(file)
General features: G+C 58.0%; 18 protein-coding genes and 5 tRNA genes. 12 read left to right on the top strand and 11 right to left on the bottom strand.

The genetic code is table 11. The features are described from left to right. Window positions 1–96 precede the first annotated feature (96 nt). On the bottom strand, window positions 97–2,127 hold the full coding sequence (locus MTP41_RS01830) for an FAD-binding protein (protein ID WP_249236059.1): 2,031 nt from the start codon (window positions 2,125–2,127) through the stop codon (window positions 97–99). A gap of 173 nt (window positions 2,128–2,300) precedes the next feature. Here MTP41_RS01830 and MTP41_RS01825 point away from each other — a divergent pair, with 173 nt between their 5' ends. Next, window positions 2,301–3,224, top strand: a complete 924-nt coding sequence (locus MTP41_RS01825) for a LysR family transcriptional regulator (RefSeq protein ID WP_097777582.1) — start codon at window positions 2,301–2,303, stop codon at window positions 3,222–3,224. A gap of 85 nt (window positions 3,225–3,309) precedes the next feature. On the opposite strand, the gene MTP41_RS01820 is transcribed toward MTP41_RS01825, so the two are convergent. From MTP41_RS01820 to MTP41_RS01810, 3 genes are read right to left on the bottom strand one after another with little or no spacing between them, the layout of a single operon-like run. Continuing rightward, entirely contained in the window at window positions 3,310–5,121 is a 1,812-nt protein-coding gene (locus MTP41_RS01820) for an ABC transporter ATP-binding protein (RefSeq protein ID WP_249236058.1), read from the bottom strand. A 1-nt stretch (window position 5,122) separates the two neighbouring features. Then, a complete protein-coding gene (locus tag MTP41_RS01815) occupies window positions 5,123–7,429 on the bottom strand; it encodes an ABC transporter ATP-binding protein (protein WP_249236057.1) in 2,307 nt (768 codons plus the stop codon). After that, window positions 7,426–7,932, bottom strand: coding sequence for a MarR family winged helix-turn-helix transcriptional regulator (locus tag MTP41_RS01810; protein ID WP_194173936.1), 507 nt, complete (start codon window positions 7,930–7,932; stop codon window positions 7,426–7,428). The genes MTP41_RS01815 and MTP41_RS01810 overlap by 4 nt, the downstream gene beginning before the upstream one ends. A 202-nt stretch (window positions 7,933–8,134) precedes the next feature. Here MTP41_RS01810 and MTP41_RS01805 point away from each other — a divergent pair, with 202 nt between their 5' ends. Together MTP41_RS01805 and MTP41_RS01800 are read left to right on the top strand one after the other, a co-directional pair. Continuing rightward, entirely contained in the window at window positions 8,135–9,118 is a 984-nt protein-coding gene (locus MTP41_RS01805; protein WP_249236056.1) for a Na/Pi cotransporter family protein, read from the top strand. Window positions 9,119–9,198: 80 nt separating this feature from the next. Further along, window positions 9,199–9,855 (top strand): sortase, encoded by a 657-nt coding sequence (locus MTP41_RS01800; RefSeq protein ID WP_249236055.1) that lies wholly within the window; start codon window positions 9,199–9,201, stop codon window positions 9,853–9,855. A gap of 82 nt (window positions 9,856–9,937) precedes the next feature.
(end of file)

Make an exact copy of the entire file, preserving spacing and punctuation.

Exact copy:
General features: G+C 58.0%; 18 protein-coding genes and 5 tRNA genes. 12 read left to right on the top strand and 11 right to left on the bottom strand.

The genetic code is table 11. The features are described from left to right. Window positions 1–96 precede the first annotated feature (96 nt). On the bottom strand, window positions 97–2,127 hold the full coding sequence (locus MTP41_RS01830) for an FAD-binding protein (protein ID WP_249236059.1): 2,031 nt from the start codon (window positions 2,125–2,127) through the stop codon (window positions 97–99). A gap of 173 nt (window positions 2,128–2,300) precedes the next feature. Here MTP41_RS01830 and MTP41_RS01825 point away from each other — a divergent pair, with 173 nt between their 5' ends. Next, window positions 2,301–3,224, top strand: a complete 924-nt coding sequence (locus MTP41_RS01825) for a LysR family transcriptional regulator (RefSeq protein ID WP_097777582.1) — start codon at window positions 2,301–2,303, stop codon at window positions 3,222–3,224. A gap of 85 nt (window positions 3,225–3,309) precedes the next feature. On the opposite strand, the gene MTP41_RS01820 is transcribed toward MTP41_RS01825, so the two are convergent. From MTP41_RS01820 to MTP41_RS01810, 3 genes are read right to left on the bottom strand one after another with little or no spacing between them, the layout of a single operon-like run. Continuing rightward, entirely contained in the window at window positions 3,310–5,121 is a 1,812-nt protein-coding gene (locus MTP41_RS01820) for an ABC transporter ATP-binding protein (RefSeq protein ID WP_249236058.1), read from the bottom strand. A 1-nt stretch (window position 5,122) separates the two neighbouring features. Then, a complete protein-coding gene (locus tag MTP41_RS01815) occupies window positions 5,123–7,429 on the bottom strand; it encodes an ABC transporter ATP-binding protein (protein WP_249236057.1) in 2,307 nt (768 codons plus the stop codon). After that, window positions 7,426–7,932, bottom strand: coding sequence for a MarR family winged helix-turn-helix transcriptional regulator (locus tag MTP41_RS01810; protein ID WP_194173936.1), 507 nt, complete (start codon window positions 7,930–7,932; stop codon window positions 7,426–7,428). The genes MTP41_RS01815 and MTP41_RS01810 overlap by 4 nt, the downstream gene beginning before the upstream one ends. A 202-nt stretch (window positions 7,933–8,134) precedes the next feature. Here MTP41_RS01810 and MTP41_RS01805 point away from each other — a divergent pair, with 202 nt between their 5' ends. Together MTP41_RS01805 and MTP41_RS01800 are read left to right on the top strand one after the other, a co-directional pair. Continuing rightward, entirely contained in the window at window positions 8,135–9,118 is a 984-nt protein-coding gene (locus MTP41_RS01805; protein WP_249236056.1) for a Na/Pi cotransporter family protein, read from the top strand. Window positions 9,119–9,198: 80 nt separating this feature from the next. Further along, window positions 9,199–9,855 (top strand): sortase, encoded by a 657-nt coding sequence (locus MTP41_RS01800; RefSeq protein ID WP_249236055.1) that lies wholly within the window; start codon window positions 9,199–9,201, stop codon window positions 9,853–9,855. A gap of 82 nt (window positions 9,856–9,937) precedes the next feature.